Now the troubling part. To keep using the same terminology:

    Don’t forget – the “sheepdog” works for the Shepherd. The Shepherd is the one who nurtures and cares for the sheep, from birth to death, ruthlessly extracting every ounce of energy and utility from the animals as recompense for his efforts. When there is no more energy or utility to be had from the animal, the shepherd slaughters the animal and harvests its carcass – the final statement that the Shepherd owns the sheep, body and soul, and will do with it as he pleases.

    It’s troubling because, coming from those who visit a pro-gun site and espouse the virtues of freedom and liberty whilst decrying the efforts of [THE OTHER] to strip us of our freedoms, you actually endorse and personify the same mindset that feeds the beliefs of [THE OTHER].

    The only difference between your State worship and the Anti’s State worship is that, while [THEY] may desire a matriarchal Nanny State to nurture and care for us all from cradle to grave by strictly regulating every facet of our day to day lives, punishing us with heavy fines and lengthy imprisonment for even the most minor of transgressions, all you’re endorsing is a paternalistic Father State that also regulates our day to day lives, but punishes transgressions with bullet holes, beat downs, tazers and all the rest.

    Police are not “sheepdogs”. They’re wolves on leashes.

    Enough with the State worship.

  28. Yes, a very welcome post. I’m a progressive intellectual who carries, and who thinks that all of the rights in Bill of Rights should be held dearly (and the 2nd is doing better than some, this last decade…). That only looks like a contradiction from a very narrow and distant view.

    The problem of the idea of a political spectrum is that it’s one-dimensional, a line. Not much meaning or room for thought there–just linear distance. I’d say a 3-dimensional political space might be a more comprehensive metaphor, where you could show broad agreement, across parties and beliefs, that everyone has the right to defend oneself. Most Americans don’t own guns; but most of them still believe in our right to bear arms.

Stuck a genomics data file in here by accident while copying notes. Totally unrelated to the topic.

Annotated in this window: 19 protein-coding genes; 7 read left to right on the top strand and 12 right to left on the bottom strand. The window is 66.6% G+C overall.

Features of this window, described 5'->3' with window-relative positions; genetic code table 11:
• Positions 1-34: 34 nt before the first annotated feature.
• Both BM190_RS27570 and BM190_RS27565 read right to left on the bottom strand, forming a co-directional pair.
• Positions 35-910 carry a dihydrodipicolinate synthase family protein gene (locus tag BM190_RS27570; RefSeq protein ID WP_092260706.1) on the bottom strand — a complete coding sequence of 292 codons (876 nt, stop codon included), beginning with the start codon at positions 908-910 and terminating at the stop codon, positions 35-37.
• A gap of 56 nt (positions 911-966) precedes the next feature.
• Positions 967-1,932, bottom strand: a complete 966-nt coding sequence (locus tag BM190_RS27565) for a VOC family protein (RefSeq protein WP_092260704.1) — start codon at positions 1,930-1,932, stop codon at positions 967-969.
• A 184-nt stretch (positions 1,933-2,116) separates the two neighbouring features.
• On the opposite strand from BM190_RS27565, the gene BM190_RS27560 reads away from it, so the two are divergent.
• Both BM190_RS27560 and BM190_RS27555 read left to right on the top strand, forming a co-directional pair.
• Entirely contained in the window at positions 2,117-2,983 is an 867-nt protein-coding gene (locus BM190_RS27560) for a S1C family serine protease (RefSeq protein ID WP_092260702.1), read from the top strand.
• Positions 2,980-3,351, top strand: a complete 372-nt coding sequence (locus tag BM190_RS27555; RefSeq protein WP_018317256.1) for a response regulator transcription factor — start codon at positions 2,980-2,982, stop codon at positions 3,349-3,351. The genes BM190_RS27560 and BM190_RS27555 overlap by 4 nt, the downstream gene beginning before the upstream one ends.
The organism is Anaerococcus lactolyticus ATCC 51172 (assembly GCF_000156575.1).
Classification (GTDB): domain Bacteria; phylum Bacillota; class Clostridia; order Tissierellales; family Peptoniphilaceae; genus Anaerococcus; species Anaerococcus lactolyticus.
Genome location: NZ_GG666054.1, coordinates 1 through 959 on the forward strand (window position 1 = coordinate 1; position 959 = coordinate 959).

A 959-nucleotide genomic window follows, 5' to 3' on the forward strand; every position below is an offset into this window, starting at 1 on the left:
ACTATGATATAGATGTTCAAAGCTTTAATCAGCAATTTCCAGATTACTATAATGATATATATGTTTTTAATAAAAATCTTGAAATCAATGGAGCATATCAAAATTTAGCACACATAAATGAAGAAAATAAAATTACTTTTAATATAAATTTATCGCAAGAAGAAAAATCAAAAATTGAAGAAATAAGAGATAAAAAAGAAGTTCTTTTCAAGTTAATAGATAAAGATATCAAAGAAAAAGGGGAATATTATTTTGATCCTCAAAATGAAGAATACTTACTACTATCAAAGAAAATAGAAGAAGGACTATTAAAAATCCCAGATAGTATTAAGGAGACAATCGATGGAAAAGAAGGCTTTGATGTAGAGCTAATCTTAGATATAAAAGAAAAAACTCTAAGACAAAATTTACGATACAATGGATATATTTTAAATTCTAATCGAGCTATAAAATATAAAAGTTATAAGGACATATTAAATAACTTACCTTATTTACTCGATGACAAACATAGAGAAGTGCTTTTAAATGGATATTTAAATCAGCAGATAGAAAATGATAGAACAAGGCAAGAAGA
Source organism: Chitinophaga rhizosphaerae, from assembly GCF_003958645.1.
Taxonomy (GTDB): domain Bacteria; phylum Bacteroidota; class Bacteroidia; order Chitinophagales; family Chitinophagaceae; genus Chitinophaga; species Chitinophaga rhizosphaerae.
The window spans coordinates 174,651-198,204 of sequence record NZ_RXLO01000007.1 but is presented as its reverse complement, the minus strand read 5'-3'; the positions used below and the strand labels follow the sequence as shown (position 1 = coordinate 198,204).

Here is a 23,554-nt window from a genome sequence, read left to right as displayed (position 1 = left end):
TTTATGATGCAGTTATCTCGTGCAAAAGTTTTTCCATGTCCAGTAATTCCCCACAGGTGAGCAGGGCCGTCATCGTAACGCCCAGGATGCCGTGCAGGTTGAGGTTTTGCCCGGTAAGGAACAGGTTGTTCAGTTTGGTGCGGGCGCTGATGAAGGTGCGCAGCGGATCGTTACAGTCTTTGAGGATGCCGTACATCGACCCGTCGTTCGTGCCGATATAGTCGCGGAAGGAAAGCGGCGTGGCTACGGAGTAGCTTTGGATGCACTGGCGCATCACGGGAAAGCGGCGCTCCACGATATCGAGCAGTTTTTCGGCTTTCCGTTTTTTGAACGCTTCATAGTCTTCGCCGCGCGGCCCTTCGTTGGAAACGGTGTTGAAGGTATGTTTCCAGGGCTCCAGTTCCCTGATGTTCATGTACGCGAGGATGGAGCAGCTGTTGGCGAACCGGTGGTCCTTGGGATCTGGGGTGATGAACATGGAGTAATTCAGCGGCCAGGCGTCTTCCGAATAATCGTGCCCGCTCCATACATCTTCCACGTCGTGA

29. “We have to pass stronger gun laws in this state,” Chicago Mayor Rahm Emanuel told U.S. News after another bloody week in the City of Big Shoulders (and even bigger body counts). “We’re not talking about repealing conceal/carry, but making sure we have a tougher set of laws dealing with assault weapons and other types of guns.” Well of course you are. Something must be done! Last weekend’s tally: nine dead, 37 wounded removes any doubt! And what better way to tackle the problem of gang-banger-on-gang-banger shootings than banning assault weapons ‘n stuff, leaving untouched Prairie staters’ right to carry a concealed weapon to protect themselves from the ballistic mayhem. Wait, what? Isn’t Chicago . . .

  30. re: the comment about yale university above. i’ve been on the yale campus with a gun, openly worn, as an armoured truck guard. even in a uniform that proclaimed my legitimate status, and reason to be armed i got “the evil eye” from passing students and faculty along with “if i don’t look at him he isn’t really there”. i found it amusing. i’m retired now, but still armed. politically i’m the old guard “right wing extremist” a gun collector who voted for barry goldwater. i don’t “hate” or even seriously dislike liberals as a rule. my issues are with the far left crowd who would tear down our society for some imagined “utopia” where the nomenklatura live above, in the sun and air, while the proles shuffle to labour in the mills under the watch of the apparatchiki, as in fritz lang’s “metropolis”. “liberals with guns” why not, as long as we both respect each others freedom and rights, including the unwritten but real right to disagree.